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Transborder Dataflow: Implications for Information Dissemination and Policies between theUS, Canada and Mexico

Pierrette Bergeron and Christine Dufour, University of Montreal, Canada; Nadia Caidi, University of Toronto, Canada; Jesus Cortes, Universidad Autonoma de Ciudad Juarez, Chih., Mexico; John Rumble, National Institute of Standards and technology; Shelly Warwick, Queens College, City University of New York (Moderator)

Presented at ASIST 2003 Annual Meeting -- Humanizing Information Technology: From Ideas to Bits and Back (ASIST AM 03 2003), Westin Long Beach, Long Beach, California, October 20 - 23, 2003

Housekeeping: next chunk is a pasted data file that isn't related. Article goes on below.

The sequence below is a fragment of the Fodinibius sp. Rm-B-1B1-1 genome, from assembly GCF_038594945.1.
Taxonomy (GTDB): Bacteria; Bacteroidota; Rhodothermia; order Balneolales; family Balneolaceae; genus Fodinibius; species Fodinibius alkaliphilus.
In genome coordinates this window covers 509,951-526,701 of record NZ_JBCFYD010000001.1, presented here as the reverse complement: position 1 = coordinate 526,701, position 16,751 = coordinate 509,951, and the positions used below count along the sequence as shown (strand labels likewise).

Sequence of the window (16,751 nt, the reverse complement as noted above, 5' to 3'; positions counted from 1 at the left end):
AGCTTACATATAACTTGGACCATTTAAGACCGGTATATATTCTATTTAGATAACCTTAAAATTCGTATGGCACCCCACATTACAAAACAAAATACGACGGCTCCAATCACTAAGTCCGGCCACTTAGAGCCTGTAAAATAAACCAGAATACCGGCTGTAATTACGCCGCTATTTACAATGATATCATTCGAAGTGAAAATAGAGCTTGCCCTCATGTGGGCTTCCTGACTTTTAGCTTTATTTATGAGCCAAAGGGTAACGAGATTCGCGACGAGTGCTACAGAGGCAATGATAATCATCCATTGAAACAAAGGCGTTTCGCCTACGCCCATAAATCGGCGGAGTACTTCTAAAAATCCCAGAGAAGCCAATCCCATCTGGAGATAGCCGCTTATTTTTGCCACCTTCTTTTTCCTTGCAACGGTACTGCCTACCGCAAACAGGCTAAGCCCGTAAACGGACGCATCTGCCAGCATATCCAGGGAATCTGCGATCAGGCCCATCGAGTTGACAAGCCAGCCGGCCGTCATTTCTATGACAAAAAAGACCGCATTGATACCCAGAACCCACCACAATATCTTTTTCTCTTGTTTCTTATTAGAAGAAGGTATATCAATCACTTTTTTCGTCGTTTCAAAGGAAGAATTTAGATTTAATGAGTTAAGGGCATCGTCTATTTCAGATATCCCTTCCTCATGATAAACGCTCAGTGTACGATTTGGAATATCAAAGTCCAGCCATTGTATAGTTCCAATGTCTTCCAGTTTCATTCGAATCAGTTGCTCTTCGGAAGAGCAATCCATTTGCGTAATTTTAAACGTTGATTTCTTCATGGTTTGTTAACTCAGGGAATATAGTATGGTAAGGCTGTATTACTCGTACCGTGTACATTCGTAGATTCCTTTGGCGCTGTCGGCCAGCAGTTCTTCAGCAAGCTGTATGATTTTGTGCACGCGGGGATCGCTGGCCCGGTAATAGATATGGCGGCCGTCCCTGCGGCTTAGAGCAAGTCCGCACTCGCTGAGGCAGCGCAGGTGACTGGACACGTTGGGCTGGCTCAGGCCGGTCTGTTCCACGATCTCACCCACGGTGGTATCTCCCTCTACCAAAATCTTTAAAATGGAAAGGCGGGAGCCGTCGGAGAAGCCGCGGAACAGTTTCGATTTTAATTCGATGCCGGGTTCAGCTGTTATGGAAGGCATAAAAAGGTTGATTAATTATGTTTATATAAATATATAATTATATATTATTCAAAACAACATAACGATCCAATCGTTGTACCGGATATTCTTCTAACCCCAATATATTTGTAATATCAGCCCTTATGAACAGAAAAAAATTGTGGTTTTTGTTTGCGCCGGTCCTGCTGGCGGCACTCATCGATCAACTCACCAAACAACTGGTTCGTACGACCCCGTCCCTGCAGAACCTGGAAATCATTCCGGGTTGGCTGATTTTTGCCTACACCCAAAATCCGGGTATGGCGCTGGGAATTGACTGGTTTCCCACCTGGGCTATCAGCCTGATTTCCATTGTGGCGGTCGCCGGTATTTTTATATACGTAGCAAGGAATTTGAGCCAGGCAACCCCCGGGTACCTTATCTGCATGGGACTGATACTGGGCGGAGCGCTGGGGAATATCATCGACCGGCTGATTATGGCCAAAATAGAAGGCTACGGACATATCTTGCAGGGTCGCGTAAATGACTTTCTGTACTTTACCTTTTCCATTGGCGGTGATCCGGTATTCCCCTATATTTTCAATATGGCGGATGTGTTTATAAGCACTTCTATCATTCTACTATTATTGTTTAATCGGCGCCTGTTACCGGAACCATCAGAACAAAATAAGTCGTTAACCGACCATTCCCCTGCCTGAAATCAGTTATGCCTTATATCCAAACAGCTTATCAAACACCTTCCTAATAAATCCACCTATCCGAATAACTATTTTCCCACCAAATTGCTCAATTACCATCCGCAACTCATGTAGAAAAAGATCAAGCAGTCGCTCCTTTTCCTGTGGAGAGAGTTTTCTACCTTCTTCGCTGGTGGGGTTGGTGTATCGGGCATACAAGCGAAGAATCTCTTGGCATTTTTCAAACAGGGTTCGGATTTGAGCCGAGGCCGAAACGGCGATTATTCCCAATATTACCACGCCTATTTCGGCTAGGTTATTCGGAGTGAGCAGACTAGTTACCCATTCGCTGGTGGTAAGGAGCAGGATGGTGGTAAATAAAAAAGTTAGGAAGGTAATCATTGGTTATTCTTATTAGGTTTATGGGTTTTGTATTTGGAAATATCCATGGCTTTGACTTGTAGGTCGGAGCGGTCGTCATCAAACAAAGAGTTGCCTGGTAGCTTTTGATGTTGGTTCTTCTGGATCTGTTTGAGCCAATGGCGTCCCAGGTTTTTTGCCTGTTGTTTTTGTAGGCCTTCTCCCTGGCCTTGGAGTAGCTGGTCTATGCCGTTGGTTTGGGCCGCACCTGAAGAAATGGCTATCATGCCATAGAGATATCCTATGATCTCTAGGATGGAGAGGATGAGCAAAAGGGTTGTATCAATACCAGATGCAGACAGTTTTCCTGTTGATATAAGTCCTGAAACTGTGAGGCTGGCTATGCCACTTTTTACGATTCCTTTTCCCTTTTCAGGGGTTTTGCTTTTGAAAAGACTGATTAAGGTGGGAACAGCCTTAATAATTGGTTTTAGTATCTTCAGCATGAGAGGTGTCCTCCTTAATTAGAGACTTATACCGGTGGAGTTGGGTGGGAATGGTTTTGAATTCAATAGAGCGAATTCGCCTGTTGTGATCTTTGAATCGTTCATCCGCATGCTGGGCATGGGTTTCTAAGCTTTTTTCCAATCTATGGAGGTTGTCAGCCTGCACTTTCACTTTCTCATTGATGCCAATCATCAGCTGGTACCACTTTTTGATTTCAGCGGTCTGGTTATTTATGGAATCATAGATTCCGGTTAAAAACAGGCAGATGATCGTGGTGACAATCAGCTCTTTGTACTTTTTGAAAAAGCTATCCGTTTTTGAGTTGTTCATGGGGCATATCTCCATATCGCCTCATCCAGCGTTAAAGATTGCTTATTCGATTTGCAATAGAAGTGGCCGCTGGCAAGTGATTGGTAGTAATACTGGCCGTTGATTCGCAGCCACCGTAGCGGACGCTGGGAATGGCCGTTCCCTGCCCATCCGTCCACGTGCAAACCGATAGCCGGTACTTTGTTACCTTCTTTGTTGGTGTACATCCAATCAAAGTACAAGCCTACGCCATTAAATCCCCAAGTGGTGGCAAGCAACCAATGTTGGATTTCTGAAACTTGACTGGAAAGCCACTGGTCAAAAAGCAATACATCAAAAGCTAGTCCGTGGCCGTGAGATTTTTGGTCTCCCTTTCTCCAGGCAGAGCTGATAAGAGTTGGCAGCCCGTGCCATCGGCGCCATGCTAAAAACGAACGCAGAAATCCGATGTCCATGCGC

The convergence of computing and networking has enabled local and global transformations and affects the ways in which people live, work and learn; the way institutions operate, and raises new issues and challenges for governments. National and global initiatives have been undertaken to address the blurring of boundaries -geographical and political- made possible by these global networks and the electronic data transfer and interchange. The flow of electronic data and digital content across jurisdictional lines calls for novel -or updated- laws and regulatory solutions (e.g., data protection, privacy, content regulation, etc.). This panel offers a comparative analysis of national laws and policies regulating the transport of data across national boundaries, with a special focus on the implications for information dissemination and access.

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